A rich pumpkin pie, silky butternut squash soup, or warming mug of apple cider - they’re all perfect ways to celebrate fall’s culinary offerings. And all of these treats can be enriched with the right addition of herbs and spices.
Using herbs and spices is a smart way to add flavor to your food without adding extra calories or sodium. And some studies have shown various health benefits for the herbs and spices on this list (although you should note many studies use herbal supplements, which are not regulated by the FDA).
Learn more about five of the best herbs and spices to try this fall. We’ve also selected the best recipes to showcase each ingredient’s unique flavor.
Cinnamon is a popular spice for a reason: It’s versatile enough to be used in everything from breakfast treats to roasts to desserts.
According to Johns Hopkins, cinnamon can provide several heart-healthy benefits, like lowering high cholesterol and triglyceride levels. It can also help lower blood sugar, good news for people with Type 2 diabetes.
There are two types of cinnamon, which can be found in both ground and stick varieties. There’s cassia, which is most of what’s sold in the U.S. as cinnamon. That’s because it’s cheaper to produce and has a bolder flavor. “True” cinnamon has a subtler flavor and may be harder to find.
Either way, this spice offers a distinctive flavor and aroma that comes from cinnamaldehyde, an essential oil. You’ve probably taken advantage of the flavor in dishes like pies or pumpkin-spice drinks (and by the way, pumpkin pie spice is mostly cinnamon).
Recipe: Cinnamon can be used in a sweet or savory dish, but there’s no better way to taste it than in classic cinnamon rolls.
Sage - the muted-green herb with fuzzy leaves - is most commonly known for its role in Thanksgiving stuffing. And while it’s delicious there, it doesn’t always need to play second fiddle to other flavors.
For centuries, sage has been used in traditional remedies. Today, scientists know it has antibacterial and antioxidant properties. It’s been used in studies that have shown its usefulness in preventing and treating certain types of cancer, diabetes, excessive weight gain, and more.
This herb’s savory, earthy taste makes it suitable for not only turkey, but other meats, roasted vegetables, and rich pasta. And it makes a delicious, interesting garnish for soups and other dishes when it’s fried. To fry sage:
- Clean and dry the desired number of leaves.
- Heat an inch of olive oil in a deep skillet over medium heat.
- Drop the leaves into the oil and fry until crisp - and watch closely, because they only need a few seconds.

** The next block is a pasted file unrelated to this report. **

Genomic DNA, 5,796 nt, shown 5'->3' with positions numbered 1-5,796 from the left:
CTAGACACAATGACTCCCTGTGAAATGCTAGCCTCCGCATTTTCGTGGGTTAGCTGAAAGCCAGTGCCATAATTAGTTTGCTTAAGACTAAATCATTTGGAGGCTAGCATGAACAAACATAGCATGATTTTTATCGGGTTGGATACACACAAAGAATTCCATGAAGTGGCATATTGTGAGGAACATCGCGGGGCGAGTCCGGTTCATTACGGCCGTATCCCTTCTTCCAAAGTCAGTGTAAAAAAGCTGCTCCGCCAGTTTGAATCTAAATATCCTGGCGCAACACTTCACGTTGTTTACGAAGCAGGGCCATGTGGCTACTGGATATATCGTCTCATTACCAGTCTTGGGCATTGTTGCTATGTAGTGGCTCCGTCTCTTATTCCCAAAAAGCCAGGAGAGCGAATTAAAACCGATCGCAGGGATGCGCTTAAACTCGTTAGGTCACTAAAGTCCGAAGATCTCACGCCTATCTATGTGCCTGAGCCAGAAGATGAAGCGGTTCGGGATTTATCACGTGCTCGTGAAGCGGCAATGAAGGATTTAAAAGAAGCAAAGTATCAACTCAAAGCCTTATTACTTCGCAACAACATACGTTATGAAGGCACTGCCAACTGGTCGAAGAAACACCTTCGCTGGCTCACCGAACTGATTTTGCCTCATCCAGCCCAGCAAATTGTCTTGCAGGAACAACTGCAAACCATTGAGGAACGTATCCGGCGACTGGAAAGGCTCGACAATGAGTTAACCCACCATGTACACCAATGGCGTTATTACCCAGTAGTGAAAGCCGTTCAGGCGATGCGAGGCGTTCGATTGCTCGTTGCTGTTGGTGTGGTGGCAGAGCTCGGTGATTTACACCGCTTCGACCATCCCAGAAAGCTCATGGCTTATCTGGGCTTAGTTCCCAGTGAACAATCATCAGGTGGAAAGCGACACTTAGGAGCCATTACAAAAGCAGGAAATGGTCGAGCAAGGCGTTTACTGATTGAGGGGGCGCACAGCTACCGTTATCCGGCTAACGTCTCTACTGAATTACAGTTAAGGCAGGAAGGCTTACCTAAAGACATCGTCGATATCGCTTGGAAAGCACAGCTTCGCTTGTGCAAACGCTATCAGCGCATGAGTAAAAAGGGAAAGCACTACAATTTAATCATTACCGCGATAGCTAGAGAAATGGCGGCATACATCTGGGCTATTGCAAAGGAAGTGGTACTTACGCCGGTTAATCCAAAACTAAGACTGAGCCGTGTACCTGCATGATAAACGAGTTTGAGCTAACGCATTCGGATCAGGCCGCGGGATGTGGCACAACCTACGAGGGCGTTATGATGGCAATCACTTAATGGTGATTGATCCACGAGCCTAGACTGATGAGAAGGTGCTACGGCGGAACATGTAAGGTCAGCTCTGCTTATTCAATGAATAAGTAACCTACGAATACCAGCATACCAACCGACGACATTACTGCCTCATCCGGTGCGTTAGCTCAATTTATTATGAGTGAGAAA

- Remove them from the oil with a slotted spoon, place on a folded paper towel to drain, and enjoy them on soups or pasta dishes.
Recipe: Hungry for more? Get a taste of autumn in this creamy pumpkin-sage lasagna.
In its raw form, ginger is a knobby, brownish root that’s not much to look at. But this humble spice can be used in so many ways - from stir-fries to cookies to soda - that you won’t want to miss out.
Ginger is commonly used medicinally, too. It can help calm nausea and an upset stomach, and you can find it in candy and tea form. Check with your doctor before trying ginger if you’re on chemotherapy drugs, though, since the two can interact.
If you like the taste of ginger ale or dark gingerbread, you’ll probably enjoy ginger in other dishes. And even if you aren’t the biggest fan, you can use ginger in a supporting role to add a spicy, fresh flavor to your recipes.
Recipe: Fresh and ground ginger have different flavors that are suited to different uses. Try these ginger-scallion ramen noodles to enjoy a bright pop of flavor.
If you think of a particular scent associated with the holidays, you may be thinking of cloves. They come from the dried flower buds of tropical trees and have a distinctive smell along with a bold taste.
Cloves possess antibacterial properties and can promote good breath (that’s why some mints and gum contain cloves). And although the studies are still limited, some scientists think cloves can help prevent cancers, reduce stomach ulcers, and improve liver health.
Most recipes for baked goods call for ground cloves, but some dishes - like roasts - call for whole cloves to be stuck directly into the food. And you can always crush whole cloves for use in baking. Find both types in the spice aisle of any grocery store for these recipes.
Recipe: Fans of deep, dark, warm flavors will enjoy the taste of this spice in molasses clove cookies.
One of the more unusual spices in this list, cardamom is commonly used in Indian cooking. It’s related to ginger and comes in whole pods, seeds, or ground powder.
While more research is needed on cardamom’s health benefits, some studies have shown it to have anti-inflammatory properties, the ability to lower high blood pressure, and more.
There are two types of cardamom: green and black. Green is the “classic” flavor, with notes of eucalyptus, mint, and pepper. Black has a flavor that’s not as strong and smokier.
Both types are becoming easier to find and may be purchased at a well-stocked grocery store or online. Cardamom pairs well with sweeter spices like cinnamon and also with savory spices like turmeric, making it ideal for all kinds of dishes.
Recipe: Cardamom is a staple in curries and other Indian dishes. Try it in this cardamom butter chicken recipe.
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Whether you stick with a classic or try something new, you’re sure to enjoy any fall dish with these herbs and spices.
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Note: The information in this article shouldn’t be taken as medical advice. We aren’t doctors, so always consult with your physician if you have health and wellness questions.